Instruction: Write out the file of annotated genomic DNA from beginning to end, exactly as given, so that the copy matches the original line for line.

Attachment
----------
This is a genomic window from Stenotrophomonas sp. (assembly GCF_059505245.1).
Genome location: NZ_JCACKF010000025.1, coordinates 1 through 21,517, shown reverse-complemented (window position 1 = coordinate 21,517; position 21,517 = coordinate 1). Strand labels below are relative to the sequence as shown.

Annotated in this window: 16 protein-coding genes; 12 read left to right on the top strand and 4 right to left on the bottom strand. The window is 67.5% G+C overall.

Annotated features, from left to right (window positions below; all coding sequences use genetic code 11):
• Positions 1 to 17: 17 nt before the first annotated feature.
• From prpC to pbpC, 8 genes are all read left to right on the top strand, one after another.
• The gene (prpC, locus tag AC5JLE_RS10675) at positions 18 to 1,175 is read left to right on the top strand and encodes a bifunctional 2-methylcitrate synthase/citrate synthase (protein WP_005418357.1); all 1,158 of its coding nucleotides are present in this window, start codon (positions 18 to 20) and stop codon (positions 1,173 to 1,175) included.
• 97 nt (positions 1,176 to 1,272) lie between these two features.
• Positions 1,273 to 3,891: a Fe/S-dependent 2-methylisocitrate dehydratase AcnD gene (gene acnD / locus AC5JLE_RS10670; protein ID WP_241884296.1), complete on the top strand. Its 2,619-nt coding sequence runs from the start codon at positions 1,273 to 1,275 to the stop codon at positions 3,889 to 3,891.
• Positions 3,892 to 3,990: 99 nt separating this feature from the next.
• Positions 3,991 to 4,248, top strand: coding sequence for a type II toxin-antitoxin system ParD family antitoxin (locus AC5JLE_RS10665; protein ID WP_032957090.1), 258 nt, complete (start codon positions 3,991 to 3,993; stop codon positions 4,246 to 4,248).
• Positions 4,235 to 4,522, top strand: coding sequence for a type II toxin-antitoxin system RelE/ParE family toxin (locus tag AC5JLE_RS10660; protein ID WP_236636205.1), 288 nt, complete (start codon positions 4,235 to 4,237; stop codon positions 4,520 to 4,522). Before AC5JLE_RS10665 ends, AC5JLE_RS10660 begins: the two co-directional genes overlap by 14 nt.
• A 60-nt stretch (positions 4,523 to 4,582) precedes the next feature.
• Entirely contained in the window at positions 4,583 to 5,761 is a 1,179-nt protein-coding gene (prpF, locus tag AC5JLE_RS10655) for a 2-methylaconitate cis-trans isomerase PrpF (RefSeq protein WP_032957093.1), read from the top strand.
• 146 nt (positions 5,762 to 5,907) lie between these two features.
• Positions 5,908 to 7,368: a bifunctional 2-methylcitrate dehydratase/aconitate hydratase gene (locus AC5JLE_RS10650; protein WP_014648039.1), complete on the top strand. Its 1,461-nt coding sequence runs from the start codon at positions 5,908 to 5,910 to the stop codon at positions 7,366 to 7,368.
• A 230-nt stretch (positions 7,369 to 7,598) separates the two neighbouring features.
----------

This is a genomic window from Stenotrophomonas sp. (assembly GCF_059505245.1).
Genome location: NZ_JCACKF010000025.1, coordinates 1 through 21,517, shown reverse-complemented (window position 1 = coordinate 21,517; position 21,517 = coordinate 1). Strand labels below are relative to the sequence as shown.

Annotated in this window: 16 protein-coding genes; 12 read left to right on the top strand and 4 right to left on the bottom strand. The window is 67.5% G+C overall.

Annotated features, from left to right (window positions below; all coding sequences use genetic code 11):
• Positions 1 to 17: 17 nt before the first annotated feature.
• From prpC to pbpC, 8 genes are all read left to right on the top strand, one after another.
• The gene (prpC, locus tag AC5JLE_RS10675) at positions 18 to 1,175 is read left to right on the top strand and encodes a bifunctional 2-methylcitrate synthase/citrate synthase (protein WP_005418357.1); all 1,158 of its coding nucleotides are present in this window, start codon (positions 18 to 20) and stop codon (positions 1,173 to 1,175) included.
• 97 nt (positions 1,176 to 1,272) lie between these two features.
• Positions 1,273 to 3,891: a Fe/S-dependent 2-methylisocitrate dehydratase AcnD gene (gene acnD / locus AC5JLE_RS10670; protein ID WP_241884296.1), complete on the top strand. Its 2,619-nt coding sequence runs from the start codon at positions 1,273 to 1,275 to the stop codon at positions 3,889 to 3,891.
• Positions 3,892 to 3,990: 99 nt separating this feature from the next.
• Positions 3,991 to 4,248, top strand: coding sequence for a type II toxin-antitoxin system ParD family antitoxin (locus AC5JLE_RS10665; protein ID WP_032957090.1), 258 nt, complete (start codon positions 3,991 to 3,993; stop codon positions 4,246 to 4,248).
• Positions 4,235 to 4,522, top strand: coding sequence for a type II toxin-antitoxin system RelE/ParE family toxin (locus tag AC5JLE_RS10660; protein ID WP_236636205.1), 288 nt, complete (start codon positions 4,235 to 4,237; stop codon positions 4,520 to 4,522). Before AC5JLE_RS10665 ends, AC5JLE_RS10660 begins: the two co-directional genes overlap by 14 nt.
• A 60-nt stretch (positions 4,523 to 4,582) precedes the next feature.
• Entirely contained in the window at positions 4,583 to 5,761 is a 1,179-nt protein-coding gene (prpF, locus tag AC5JLE_RS10655) for a 2-methylaconitate cis-trans isomerase PrpF (RefSeq protein WP_032957093.1), read from the top strand.
• 146 nt (positions 5,762 to 5,907) lie between these two features.
• Positions 5,908 to 7,368: a bifunctional 2-methylcitrate dehydratase/aconitate hydratase gene (locus AC5JLE_RS10650; protein WP_014648039.1), complete on the top strand. Its 1,461-nt coding sequence runs from the start codon at positions 5,908 to 5,910 to the stop codon at positions 7,366 to 7,368.
• A 230-nt stretch (positions 7,369 to 7,598) separates the two neighbouring features.